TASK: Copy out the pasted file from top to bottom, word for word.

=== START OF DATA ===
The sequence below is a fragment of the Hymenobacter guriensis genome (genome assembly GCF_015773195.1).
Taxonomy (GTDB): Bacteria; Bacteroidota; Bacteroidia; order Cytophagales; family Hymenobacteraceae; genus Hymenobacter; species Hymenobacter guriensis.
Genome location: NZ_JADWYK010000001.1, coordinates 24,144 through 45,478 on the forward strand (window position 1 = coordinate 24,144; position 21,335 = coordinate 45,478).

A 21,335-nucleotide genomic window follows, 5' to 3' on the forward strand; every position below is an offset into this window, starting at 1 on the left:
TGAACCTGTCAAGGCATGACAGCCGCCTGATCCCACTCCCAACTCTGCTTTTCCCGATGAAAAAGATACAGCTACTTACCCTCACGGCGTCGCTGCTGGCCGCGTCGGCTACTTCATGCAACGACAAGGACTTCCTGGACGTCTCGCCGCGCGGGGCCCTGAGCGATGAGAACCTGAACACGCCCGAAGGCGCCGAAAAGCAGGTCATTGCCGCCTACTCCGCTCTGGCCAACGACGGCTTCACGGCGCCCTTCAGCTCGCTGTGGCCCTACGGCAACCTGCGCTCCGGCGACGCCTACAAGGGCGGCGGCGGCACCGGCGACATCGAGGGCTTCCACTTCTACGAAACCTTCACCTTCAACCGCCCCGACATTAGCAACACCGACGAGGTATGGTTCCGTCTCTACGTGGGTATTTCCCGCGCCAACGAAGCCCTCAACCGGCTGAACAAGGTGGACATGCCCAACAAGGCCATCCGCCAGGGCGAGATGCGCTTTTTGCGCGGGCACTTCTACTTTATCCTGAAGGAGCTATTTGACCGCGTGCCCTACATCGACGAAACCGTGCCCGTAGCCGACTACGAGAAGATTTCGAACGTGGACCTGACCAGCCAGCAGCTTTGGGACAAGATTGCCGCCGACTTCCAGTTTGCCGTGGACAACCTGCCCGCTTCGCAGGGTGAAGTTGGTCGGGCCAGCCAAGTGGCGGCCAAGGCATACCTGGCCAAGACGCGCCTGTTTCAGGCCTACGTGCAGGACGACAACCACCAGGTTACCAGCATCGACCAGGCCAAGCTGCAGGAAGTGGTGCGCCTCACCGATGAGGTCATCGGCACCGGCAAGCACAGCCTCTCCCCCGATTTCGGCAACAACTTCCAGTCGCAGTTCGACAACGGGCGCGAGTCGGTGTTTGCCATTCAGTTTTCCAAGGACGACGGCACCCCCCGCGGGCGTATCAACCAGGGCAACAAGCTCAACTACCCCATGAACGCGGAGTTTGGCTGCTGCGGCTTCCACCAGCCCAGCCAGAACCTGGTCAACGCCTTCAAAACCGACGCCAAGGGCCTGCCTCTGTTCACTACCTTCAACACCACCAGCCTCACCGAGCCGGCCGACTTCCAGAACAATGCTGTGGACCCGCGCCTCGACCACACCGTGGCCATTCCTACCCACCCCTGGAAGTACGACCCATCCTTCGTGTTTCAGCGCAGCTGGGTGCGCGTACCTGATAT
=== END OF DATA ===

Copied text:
The sequence below is a fragment of the Hymenobacter guriensis genome (genome assembly GCF_015773195.1).
Taxonomy (GTDB): Bacteria; Bacteroidota; Bacteroidia; order Cytophagales; family Hymenobacteraceae; genus Hymenobacter; species Hymenobacter guriensis.
Genome location: NZ_JADWYK010000001.1, coordinates 24,144 through 45,478 on the forward strand (window position 1 = coordinate 24,144; position 21,335 = coordinate 45,478).

A 21,335-nucleotide genomic window follows, 5' to 3' on the forward strand; every position below is an offset into this window, starting at 1 on the left:
TGAACCTGTCAAGGCATGACAGCCGCCTGATCCCACTCCCAACTCTGCTTTTCCCGATGAAAAAGATACAGCTACTTACCCTCACGGCGTCGCTGCTGGCCGCGTCGGCTACTTCATGCAACGACAAGGACTTCCTGGACGTCTCGCCGCGCGGGGCCCTGAGCGATGAGAACCTGAACACGCCCGAAGGCGCCGAAAAGCAGGTCATTGCCGCCTACTCCGCTCTGGCCAACGACGGCTTCACGGCGCCCTTCAGCTCGCTGTGGCCCTACGGCAACCTGCGCTCCGGCGACGCCTACAAGGGCGGCGGCGGCACCGGCGACATCGAGGGCTTCCACTTCTACGAAACCTTCACCTTCAACCGCCCCGACATTAGCAACACCGACGAGGTATGGTTCCGTCTCTACGTGGGTATTTCCCGCGCCAACGAAGCCCTCAACCGGCTGAACAAGGTGGACATGCCCAACAAGGCCATCCGCCAGGGCGAGATGCGCTTTTTGCGCGGGCACTTCTACTTTATCCTGAAGGAGCTATTTGACCGCGTGCCCTACATCGACGAAACCGTGCCCGTAGCCGACTACGAGAAGATTTCGAACGTGGACCTGACCAGCCAGCAGCTTTGGGACAAGATTGCCGCCGACTTCCAGTTTGCCGTGGACAACCTGCCCGCTTCGCAGGGTGAAGTTGGTCGGGCCAGCCAAGTGGCGGCCAAGGCATACCTGGCCAAGACGCGCCTGTTTCAGGCCTACGTGCAGGACGACAACCACCAGGTTACCAGCATCGACCAGGCCAAGCTGCAGGAAGTGGTGCGCCTCACCGATGAGGTCATCGGCACCGGCAAGCACAGCCTCTCCCCCGATTTCGGCAACAACTTCCAGTCGCAGTTCGACAACGGGCGCGAGTCGGTGTTTGCCATTCAGTTTTCCAAGGACGACGGCACCCCCCGCGGGCGTATCAACCAGGGCAACAAGCTCAACTACCCCATGAACGCGGAGTTTGGCTGCTGCGGCTTCCACCAGCCCAGCCAGAACCTGGTCAACGCCTTCAAAACCGACGCCAAGGGCCTGCCTCTGTTCACTACCTTCAACACCACCAGCCTCACCGAGCCGGCCGACTTCCAGAACAATGCTGTGGACCCGCGCCTCGACCACACCGTGGCCATTCCTACCCACCCCTGGAAGTACGACCCATCCTTCGTGTTTCAGCGCAGCTGGGTGCGCGTACCTGATAT